“Nonsense. No one in the cottages near yours—including Arnie—heard a thing that night. It was an accident. The police said so. So did the medical examiner. Jo got dizzy, fell, hit her head and drowned. I wish you’d stop thinking there was something you could have done.”

Olli draped an arm around Emma’s shoulder. Some of the recent inexplicable, almost imperceptible, coolness between them dissolved.

Emma leaned into the embrace. If she could convince herself she bore no responsibility, the dreams would go away. The horrible nightmares of the past week, where she struggled to change the ending, to have heard something, anything, that would have sent her rushing to save Jo—those would vanish.

Was it selfish to want to believe, to want to forget she’d slept, unaware, snuggled in her warm bed, while Jo battled for her life?

“Stop whatever you’re thinking that has your face so grim.” Olli tightened her hug. “It was an accident.”

Was it?

“Arnie thinks there’s more to it. That maybe it wasn’t an accident. He thinks you may be in danger.”

“In danger? Me? So that’s what has you so upset again.” Olli stepped away. “Arnie and his ridiculous theories. Honestly, I wish he’d quit reading Mystery Monthly Magazine. That rag convinces him everything’s a crime, and that he’s a detective instead of an old fool.”

“Why are you so angry with him?”

“Who says I am?”

“I do. And lately I get the feeling you’re angry with me too.”

Olli’s lips tightened.

After a silent moment, Emma said, “Arnie’s theory didn’t come from Mystery Monthly.”

“You mean he made up this foolishness on his own?”

“I don’t think he made it up. He’s been piecing together everything he knows.”

“Like what?”

“Like Jo’s meeting with her life insurance agent before she died. Arnie says she changed the beneficiary on her policy.”

“I suppose that means he has a suspect in mind for his imaginary crime.” Olli set her hands on her hips and narrowed her eyes. “Who’s the guilty party, according to Happy Haven’s very own private detective?”


Olli inhaled a brief, hissing breath.

Clarissa dashed for the igloo, the decorative collar bell clinking. Emma wanted to hide too.

“Todd! I cannot believe this.” Olli shook her head as if trying to dislodge the thought. “Arnie suspects Todd had something to do with Jo’s death?”

A clatter outside the office made them both start. As Clarissa curled protectively around her kittens, Emma rushed through the open door into the empty lobby.

The reception area and the east hallway housed one section of the assisted living patient rooms. Both were unoccupied. Nobody stood at the table, working on the half completed jigsaw puzzle. Nobody lingered by the huge piano, flipping sheets of music. The nurse’s station was deserted, the single chair pushed away from the desk as if the morning duty aide had gone to check on a patient. The facility might have been empty, instead of home to two hundred residents.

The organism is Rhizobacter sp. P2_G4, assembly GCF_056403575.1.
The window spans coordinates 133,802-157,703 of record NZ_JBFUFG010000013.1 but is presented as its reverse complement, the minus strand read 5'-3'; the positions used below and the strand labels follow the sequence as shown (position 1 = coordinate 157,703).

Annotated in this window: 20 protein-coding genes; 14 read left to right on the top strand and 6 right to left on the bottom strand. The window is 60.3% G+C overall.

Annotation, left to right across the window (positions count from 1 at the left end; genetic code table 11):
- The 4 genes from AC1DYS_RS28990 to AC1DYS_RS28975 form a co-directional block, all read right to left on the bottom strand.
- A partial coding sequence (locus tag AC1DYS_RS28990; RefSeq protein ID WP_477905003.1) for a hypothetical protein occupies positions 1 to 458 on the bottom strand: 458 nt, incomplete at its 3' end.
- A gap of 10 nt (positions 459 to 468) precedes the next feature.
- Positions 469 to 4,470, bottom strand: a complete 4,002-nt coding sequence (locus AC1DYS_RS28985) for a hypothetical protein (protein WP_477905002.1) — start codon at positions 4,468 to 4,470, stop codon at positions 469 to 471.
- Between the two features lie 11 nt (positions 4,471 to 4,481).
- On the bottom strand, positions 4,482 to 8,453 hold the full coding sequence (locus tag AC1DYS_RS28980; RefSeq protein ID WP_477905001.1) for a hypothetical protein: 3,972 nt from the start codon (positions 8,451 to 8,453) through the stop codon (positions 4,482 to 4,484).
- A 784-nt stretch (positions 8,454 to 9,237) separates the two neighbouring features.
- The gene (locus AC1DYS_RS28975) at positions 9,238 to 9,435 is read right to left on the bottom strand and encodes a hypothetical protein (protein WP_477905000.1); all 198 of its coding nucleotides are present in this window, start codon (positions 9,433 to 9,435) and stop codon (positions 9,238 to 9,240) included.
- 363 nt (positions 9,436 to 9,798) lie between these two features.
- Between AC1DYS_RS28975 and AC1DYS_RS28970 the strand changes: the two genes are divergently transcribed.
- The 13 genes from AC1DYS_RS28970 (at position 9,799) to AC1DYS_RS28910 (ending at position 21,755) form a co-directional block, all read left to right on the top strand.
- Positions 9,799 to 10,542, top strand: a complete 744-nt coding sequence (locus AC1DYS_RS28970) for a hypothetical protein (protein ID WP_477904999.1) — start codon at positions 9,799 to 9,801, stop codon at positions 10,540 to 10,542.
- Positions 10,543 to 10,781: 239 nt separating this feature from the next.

Olli came to the office doorway. “What was that noise?”

“I don’t know.”

Emma hurried to the adjoining T-shaped corridor. The south hallway, leading to the administrative offices where she’d interrupted Marty’s temper tantrum, was empty, too. The north wing of the assisted living section was not.

Todd Cahan stood in front of a patient’s room, retrieving his clipboard from the tiled floor. Happy Haven’s recently hired forty-something physical therapist was jungle-cat sleek and muscular. His longish blond hair was streaked by stylist’s art and Florida sun and his perennial tan was the color of a coconut shell. The shapeless standard-issue green and white uniform all Happy Haven staff members wore failed to conceal why the female residents called him “the boy-toy.”

He glared at Emma, his face a dark mask that would have sent his most ardent admirer into shock. Without a word, he shoved open the door to the patient’s room. He disappeared inside and the latch clicked shut with a snap, like teeth coming together.

The hair rose on Emma’s arms. Had Todd overheard her conversation with Olli? If Todd was guilty, she’d given him enough warning to set him on guard. Worse, she’d made proving his involvement in Jo’s death difficult, if not impossible.

“Emma?” Olli pulled the door to the activities office closed.

And what if she’d put Olli in more danger by voicing Arnie’s suspicions?

Olli walked to her side and peered around the corner into the now-empty hallway. “What did you see?”

“Not what. Who. Todd dropped his clipboard.”

“Is that all? The way you were staring, I thought you’d seen something scary.”

I did.

“We need to talk.” Emma hurried to the entrance and jerked the door open. “Outside.”

“We ought to be talking to Marty.” Olli walked past the reception desk. “I’d like to know when he’s going to hire a new receptionist.”

“I’ll ask the next time I see him. Hurry.” Emma grabbed Olli’s elbow and dragged her out of the building.

“Let go!” Olli pulled her arm free as the glass door closed behind them. She rubbed her elbow. “What is your rush?”

“Sorry.” Emma started down the sidewalk. Even though Todd could not possibly overhear them now, they were still too close to the building. “I think Todd heard me. I mean, I think he heard what I said about Arnie’s theory.”